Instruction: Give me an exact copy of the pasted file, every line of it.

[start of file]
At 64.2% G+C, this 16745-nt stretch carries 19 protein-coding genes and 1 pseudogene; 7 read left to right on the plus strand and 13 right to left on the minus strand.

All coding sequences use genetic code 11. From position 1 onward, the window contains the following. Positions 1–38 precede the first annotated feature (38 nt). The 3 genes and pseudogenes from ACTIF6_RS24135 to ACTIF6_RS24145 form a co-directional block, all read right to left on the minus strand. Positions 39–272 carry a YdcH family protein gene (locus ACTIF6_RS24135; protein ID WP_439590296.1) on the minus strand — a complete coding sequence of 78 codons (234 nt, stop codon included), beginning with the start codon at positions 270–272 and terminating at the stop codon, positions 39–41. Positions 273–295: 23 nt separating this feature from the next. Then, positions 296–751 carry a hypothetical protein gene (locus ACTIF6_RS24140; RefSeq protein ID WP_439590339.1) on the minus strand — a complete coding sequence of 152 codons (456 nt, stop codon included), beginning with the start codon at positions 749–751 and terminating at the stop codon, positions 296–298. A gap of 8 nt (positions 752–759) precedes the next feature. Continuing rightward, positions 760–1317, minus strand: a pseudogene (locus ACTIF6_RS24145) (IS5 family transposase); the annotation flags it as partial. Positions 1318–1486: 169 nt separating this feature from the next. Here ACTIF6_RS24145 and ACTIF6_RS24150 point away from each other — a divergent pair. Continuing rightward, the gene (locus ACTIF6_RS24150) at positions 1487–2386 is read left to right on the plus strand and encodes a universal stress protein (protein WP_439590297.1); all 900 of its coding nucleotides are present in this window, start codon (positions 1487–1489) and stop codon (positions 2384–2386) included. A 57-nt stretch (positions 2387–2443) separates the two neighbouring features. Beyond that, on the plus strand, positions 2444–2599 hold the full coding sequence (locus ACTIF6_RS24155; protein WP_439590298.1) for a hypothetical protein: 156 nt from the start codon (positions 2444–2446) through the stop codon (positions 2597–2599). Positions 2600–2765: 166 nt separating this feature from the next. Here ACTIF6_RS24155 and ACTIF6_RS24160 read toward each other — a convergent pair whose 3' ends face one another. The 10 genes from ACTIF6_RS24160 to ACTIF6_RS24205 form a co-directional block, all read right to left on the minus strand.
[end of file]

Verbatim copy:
At 64.2% G+C, this 16745-nt stretch carries 19 protein-coding genes and 1 pseudogene; 7 read left to right on the plus strand and 13 right to left on the minus strand.

All coding sequences use genetic code 11. From position 1 onward, the window contains the following. Positions 1–38 precede the first annotated feature (38 nt). The 3 genes and pseudogenes from ACTIF6_RS24135 to ACTIF6_RS24145 form a co-directional block, all read right to left on the minus strand. Positions 39–272 carry a YdcH family protein gene (locus ACTIF6_RS24135; protein ID WP_439590296.1) on the minus strand — a complete coding sequence of 78 codons (234 nt, stop codon included), beginning with the start codon at positions 270–272 and terminating at the stop codon, positions 39–41. Positions 273–295: 23 nt separating this feature from the next. Then, positions 296–751 carry a hypothetical protein gene (locus ACTIF6_RS24140; RefSeq protein ID WP_439590339.1) on the minus strand — a complete coding sequence of 152 codons (456 nt, stop codon included), beginning with the start codon at positions 749–751 and terminating at the stop codon, positions 296–298. A gap of 8 nt (positions 752–759) precedes the next feature. Continuing rightward, positions 760–1317, minus strand: a pseudogene (locus ACTIF6_RS24145) (IS5 family transposase); the annotation flags it as partial. Positions 1318–1486: 169 nt separating this feature from the next. Here ACTIF6_RS24145 and ACTIF6_RS24150 point away from each other — a divergent pair. Continuing rightward, the gene (locus ACTIF6_RS24150) at positions 1487–2386 is read left to right on the plus strand and encodes a universal stress protein (protein WP_439590297.1); all 900 of its coding nucleotides are present in this window, start codon (positions 1487–1489) and stop codon (positions 2384–2386) included. A 57-nt stretch (positions 2387–2443) separates the two neighbouring features. Beyond that, on the plus strand, positions 2444–2599 hold the full coding sequence (locus ACTIF6_RS24155; protein WP_439590298.1) for a hypothetical protein: 156 nt from the start codon (positions 2444–2446) through the stop codon (positions 2597–2599). Positions 2600–2765: 166 nt separating this feature from the next. Here ACTIF6_RS24155 and ACTIF6_RS24160 read toward each other — a convergent pair whose 3' ends face one another. The 10 genes from ACTIF6_RS24160 to ACTIF6_RS24205 form a co-directional block, all read right to left on the minus strand.